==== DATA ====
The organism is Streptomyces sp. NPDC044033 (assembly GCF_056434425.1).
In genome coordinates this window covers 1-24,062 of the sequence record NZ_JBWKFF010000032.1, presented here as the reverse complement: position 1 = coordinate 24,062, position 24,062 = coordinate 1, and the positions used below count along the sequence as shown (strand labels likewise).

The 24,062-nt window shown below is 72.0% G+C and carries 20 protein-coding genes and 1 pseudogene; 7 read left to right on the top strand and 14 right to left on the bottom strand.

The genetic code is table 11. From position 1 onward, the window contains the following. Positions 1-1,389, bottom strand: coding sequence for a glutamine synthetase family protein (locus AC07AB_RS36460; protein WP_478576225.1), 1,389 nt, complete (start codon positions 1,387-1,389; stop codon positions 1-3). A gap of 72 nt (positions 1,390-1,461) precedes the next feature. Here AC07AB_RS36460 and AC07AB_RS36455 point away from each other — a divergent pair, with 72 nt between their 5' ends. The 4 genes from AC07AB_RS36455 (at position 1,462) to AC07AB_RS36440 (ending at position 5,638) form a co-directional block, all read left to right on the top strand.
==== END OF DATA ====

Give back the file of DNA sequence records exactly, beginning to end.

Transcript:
The organism is Streptomyces sp. NPDC044033 (assembly GCF_056434425.1).
In genome coordinates this window covers 1-24,062 of the sequence record NZ_JBWKFF010000032.1, presented here as the reverse complement: position 1 = coordinate 24,062, position 24,062 = coordinate 1, and the positions used below count along the sequence as shown (strand labels likewise).

The 24,062-nt window shown below is 72.0% G+C and carries 20 protein-coding genes and 1 pseudogene; 7 read left to right on the top strand and 14 right to left on the bottom strand.

The genetic code is table 11. From position 1 onward, the window contains the following. Positions 1-1,389, bottom strand: coding sequence for a glutamine synthetase family protein (locus AC07AB_RS36460; protein WP_478576225.1), 1,389 nt, complete (start codon positions 1,387-1,389; stop codon positions 1-3). A gap of 72 nt (positions 1,390-1,461) precedes the next feature. Here AC07AB_RS36460 and AC07AB_RS36455 point away from each other — a divergent pair, with 72 nt between their 5' ends. The 4 genes from AC07AB_RS36455 (at position 1,462) to AC07AB_RS36440 (ending at position 5,638) form a co-directional block, all read left to right on the top strand.